More AIA “first issues”

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My friend Steve “The Philatecstatic” Mields has sent me more “First Issue” envelopes, this time celebrating the 100th anniversary of the American Institute of Architects. They are not as funny as the first-issue envelopes of the American Planning Association, with their silly engravings of suits dreaming up ways to uglify the built environment. Yet this sort of thing always raises eyebrows among those who recognize how the celebrated organizations have evolved over time. The packet of envelopes was sent by Steve in a 4×8 inch manila envelope half covered with 15 of the AIA stamps. These had nothing to say about how the AIA has ditched the one form of capital in favor of the other, which may or may not be a capital but is certainly not capital. There is also a 33¢ stamp, popped to the right just below the 3c stamps, of the United Nations with the motto “International Style of Architecture.” Chuckle if you wish.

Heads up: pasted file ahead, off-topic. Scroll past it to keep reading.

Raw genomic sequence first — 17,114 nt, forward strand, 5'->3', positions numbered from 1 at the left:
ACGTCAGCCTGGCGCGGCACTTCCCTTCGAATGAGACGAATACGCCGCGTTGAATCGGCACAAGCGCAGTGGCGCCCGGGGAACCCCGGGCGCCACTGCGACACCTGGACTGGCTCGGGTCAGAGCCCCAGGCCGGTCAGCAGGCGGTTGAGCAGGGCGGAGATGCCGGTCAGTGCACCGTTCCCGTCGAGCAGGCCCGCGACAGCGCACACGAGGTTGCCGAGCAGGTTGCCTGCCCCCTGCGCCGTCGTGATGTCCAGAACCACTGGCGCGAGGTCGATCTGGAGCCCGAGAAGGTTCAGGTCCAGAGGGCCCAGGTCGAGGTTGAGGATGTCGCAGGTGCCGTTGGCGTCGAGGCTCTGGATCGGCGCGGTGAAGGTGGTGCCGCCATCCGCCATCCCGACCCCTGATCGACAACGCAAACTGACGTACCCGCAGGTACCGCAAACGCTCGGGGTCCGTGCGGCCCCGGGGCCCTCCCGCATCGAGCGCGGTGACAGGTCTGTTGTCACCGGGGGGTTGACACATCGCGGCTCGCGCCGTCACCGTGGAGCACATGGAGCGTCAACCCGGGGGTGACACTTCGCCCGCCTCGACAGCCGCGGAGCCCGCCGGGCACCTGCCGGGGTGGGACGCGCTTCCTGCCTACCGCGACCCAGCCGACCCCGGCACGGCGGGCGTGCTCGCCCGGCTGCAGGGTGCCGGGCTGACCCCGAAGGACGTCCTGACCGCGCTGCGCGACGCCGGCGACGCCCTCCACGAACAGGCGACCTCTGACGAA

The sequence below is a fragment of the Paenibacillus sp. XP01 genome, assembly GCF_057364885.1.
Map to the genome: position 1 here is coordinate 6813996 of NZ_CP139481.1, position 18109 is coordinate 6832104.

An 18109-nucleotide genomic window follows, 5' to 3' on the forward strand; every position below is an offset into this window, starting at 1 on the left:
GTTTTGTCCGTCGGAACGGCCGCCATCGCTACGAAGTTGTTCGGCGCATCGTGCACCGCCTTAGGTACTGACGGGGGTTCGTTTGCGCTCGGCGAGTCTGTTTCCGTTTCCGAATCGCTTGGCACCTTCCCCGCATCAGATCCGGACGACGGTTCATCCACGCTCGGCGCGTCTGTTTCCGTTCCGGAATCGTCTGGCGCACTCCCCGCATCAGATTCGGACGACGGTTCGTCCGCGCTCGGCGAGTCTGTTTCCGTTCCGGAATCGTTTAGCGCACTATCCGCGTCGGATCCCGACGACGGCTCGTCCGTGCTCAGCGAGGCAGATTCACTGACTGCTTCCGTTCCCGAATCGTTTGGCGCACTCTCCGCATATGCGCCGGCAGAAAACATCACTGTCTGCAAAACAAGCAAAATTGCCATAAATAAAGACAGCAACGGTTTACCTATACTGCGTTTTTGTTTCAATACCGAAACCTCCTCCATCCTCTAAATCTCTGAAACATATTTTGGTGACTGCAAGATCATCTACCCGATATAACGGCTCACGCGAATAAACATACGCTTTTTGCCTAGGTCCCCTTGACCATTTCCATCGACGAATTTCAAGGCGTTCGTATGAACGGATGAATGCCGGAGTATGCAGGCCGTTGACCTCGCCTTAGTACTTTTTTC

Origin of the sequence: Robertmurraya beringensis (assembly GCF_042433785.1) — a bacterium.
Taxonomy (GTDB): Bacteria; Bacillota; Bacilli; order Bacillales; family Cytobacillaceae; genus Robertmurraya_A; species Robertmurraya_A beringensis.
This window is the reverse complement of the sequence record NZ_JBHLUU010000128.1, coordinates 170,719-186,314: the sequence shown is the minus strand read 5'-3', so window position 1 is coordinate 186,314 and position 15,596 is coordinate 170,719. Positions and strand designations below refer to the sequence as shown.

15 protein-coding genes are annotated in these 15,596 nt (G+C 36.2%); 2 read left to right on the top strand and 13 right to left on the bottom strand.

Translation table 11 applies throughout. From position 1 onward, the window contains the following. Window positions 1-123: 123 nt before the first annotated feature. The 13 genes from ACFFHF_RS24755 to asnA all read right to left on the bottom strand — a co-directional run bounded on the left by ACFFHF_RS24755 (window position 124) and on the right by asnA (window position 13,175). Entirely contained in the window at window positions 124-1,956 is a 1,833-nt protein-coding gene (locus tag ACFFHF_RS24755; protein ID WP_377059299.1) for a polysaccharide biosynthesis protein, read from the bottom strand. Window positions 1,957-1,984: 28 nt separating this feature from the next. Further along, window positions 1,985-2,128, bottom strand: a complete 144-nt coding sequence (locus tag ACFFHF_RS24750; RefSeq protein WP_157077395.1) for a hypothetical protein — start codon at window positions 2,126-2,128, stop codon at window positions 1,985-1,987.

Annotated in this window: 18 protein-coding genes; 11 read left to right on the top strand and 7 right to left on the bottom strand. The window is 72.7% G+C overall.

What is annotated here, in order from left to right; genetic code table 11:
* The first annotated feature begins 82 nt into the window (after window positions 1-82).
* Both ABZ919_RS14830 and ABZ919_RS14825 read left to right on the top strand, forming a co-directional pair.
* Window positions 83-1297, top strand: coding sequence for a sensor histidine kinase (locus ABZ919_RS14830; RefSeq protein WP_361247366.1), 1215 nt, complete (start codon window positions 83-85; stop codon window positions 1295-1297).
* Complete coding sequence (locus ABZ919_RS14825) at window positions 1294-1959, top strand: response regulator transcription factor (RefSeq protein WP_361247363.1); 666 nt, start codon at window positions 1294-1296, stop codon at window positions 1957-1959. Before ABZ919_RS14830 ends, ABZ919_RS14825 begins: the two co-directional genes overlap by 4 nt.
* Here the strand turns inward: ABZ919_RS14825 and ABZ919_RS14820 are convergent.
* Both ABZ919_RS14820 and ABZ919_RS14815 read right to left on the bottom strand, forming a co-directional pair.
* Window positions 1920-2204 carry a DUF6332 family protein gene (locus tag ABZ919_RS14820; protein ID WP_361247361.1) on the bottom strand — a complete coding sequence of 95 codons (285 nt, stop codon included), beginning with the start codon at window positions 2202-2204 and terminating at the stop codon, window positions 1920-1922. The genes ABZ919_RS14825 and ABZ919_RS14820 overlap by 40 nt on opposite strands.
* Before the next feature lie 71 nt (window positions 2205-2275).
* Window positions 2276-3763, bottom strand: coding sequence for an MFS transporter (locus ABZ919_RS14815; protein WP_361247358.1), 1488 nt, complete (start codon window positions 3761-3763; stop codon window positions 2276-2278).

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About David Brussat

For a living, I edit the writing of some of the nation's leading architects, urbanists and design theorists. This blog was begun in 2009 as a feature of the Providence Journal, where I was on the editorial board and wrote a weekly column of architecture criticism for three decades. Architecture Here and There fights the style wars for classical architecture and against modern architecture, no holds barred. My freelance writing and editing on that topic and others addresses issues of design and culture locally and globally. I am a fellow of the Royal Society of the Arts, and a member of the board of the New England chapter of the Institute of Classical Architecture & Art, which bestowed an Arthur Ross Award on me in 2002. I work from Providence, R.I., where I live with my wife Victoria, my son Billy and our cat Gato. If you would like to invest your prose with even more style and clarity, please email me at my consultancy, dbrussat@gmail.com, or call 401.351.0457. Testimonial: "Your work is so wonderful - you now enter my mind and write what I would have written." - Nikos Salingaros, mathematician at the University of Texas, architectural theorist and author of many books.
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